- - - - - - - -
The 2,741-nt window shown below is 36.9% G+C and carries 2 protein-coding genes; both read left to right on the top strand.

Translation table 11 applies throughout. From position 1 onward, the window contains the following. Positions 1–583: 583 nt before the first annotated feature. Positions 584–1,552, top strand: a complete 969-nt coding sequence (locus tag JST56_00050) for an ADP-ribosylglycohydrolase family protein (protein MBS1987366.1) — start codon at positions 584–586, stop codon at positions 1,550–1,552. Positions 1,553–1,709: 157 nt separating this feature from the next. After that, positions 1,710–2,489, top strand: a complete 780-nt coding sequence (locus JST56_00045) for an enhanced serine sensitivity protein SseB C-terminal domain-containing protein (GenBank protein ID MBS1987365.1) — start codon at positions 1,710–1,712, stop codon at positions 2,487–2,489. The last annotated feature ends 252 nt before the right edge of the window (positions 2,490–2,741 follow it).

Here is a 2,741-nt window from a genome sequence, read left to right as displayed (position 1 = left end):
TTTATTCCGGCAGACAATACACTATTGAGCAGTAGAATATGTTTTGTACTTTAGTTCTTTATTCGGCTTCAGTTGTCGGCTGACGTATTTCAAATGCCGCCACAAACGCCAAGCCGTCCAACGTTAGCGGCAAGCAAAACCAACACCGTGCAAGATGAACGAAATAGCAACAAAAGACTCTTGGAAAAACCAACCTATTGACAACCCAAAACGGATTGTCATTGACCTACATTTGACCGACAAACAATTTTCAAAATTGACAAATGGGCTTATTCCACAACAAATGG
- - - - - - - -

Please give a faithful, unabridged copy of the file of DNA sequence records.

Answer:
The 2,741-nt window shown below is 36.9% G+C and carries 2 protein-coding genes; both read left to right on the top strand.

Translation table 11 applies throughout. From position 1 onward, the window contains the following. Positions 1–583: 583 nt before the first annotated feature. Positions 584–1,552, top strand: a complete 969-nt coding sequence (locus tag JST56_00050) for an ADP-ribosylglycohydrolase family protein (protein MBS1987366.1) — start codon at positions 584–586, stop codon at positions 1,550–1,552. Positions 1,553–1,709: 157 nt separating this feature from the next. After that, positions 1,710–2,489, top strand: a complete 780-nt coding sequence (locus JST56_00045) for an enhanced serine sensitivity protein SseB C-terminal domain-containing protein (GenBank protein ID MBS1987365.1) — start codon at positions 1,710–1,712, stop codon at positions 2,487–2,489. The last annotated feature ends 252 nt before the right edge of the window (positions 2,490–2,741 follow it).

Here is a 2,741-nt window from a genome sequence, read left to right as displayed (position 1 = left end):
TTTATTCCGGCAGACAATACACTATTGAGCAGTAGAATATGTTTTGTACTTTAGTTCTTTATTCGGCTTCAGTTGTCGGCTGACGTATTTCAAATGCCGCCACAAACGCCAAGCCGTCCAACGTTAGCGGCAAGCAAAACCAACACCGTGCAAGATGAACGAAATAGCAACAAAAGACTCTTGGAAAAACCAACCTATTGACAACCCAAAACGGATTGTCATTGACCTACATTTGACCGACAAACAATTTTCAAAATTGACAAATGGGCTTATTCCACAACAAATGG